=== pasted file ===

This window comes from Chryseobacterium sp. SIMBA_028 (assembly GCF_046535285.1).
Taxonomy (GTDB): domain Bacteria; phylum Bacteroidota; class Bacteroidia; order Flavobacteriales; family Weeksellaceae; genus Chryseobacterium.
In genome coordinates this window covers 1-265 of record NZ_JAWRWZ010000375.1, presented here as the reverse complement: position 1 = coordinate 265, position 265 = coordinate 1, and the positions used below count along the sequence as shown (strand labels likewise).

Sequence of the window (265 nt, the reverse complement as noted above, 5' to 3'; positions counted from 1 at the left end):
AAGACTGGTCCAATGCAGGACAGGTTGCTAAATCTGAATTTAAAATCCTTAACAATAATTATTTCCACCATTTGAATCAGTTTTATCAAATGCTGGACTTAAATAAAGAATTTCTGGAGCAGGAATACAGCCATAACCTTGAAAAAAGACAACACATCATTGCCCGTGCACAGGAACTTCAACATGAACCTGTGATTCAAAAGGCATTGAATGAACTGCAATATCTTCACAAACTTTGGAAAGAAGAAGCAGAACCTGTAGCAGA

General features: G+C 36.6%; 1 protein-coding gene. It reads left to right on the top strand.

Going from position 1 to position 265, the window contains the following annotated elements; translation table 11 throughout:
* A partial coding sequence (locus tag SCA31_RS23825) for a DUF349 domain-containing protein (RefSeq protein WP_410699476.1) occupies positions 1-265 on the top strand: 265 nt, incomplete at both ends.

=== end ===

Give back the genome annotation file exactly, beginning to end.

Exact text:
This window comes from Chryseobacterium sp. SIMBA_028 (assembly GCF_046535285.1).
Taxonomy (GTDB): domain Bacteria; phylum Bacteroidota; class Bacteroidia; order Flavobacteriales; family Weeksellaceae; genus Chryseobacterium.
In genome coordinates this window covers 1-265 of record NZ_JAWRWZ010000375.1, presented here as the reverse complement: position 1 = coordinate 265, position 265 = coordinate 1, and the positions used below count along the sequence as shown (strand labels likewise).

Sequence of the window (265 nt, the reverse complement as noted above, 5' to 3'; positions counted from 1 at the left end):
AAGACTGGTCCAATGCAGGACAGGTTGCTAAATCTGAATTTAAAATCCTTAACAATAATTATTTCCACCATTTGAATCAGTTTTATCAAATGCTGGACTTAAATAAAGAATTTCTGGAGCAGGAATACAGCCATAACCTTGAAAAAAGACAACACATCATTGCCCGTGCACAGGAACTTCAACATGAACCTGTGATTCAAAAGGCATTGAATGAACTGCAATATCTTCACAAACTTTGGAAAGAAGAAGCAGAACCTGTAGCAGA

General features: G+C 36.6%; 1 protein-coding gene. It reads left to right on the top strand.

Going from position 1 to position 265, the window contains the following annotated elements; translation table 11 throughout:
* A partial coding sequence (locus tag SCA31_RS23825) for a DUF349 domain-containing protein (RefSeq protein WP_410699476.1) occupies positions 1-265 on the top strand: 265 nt, incomplete at both ends.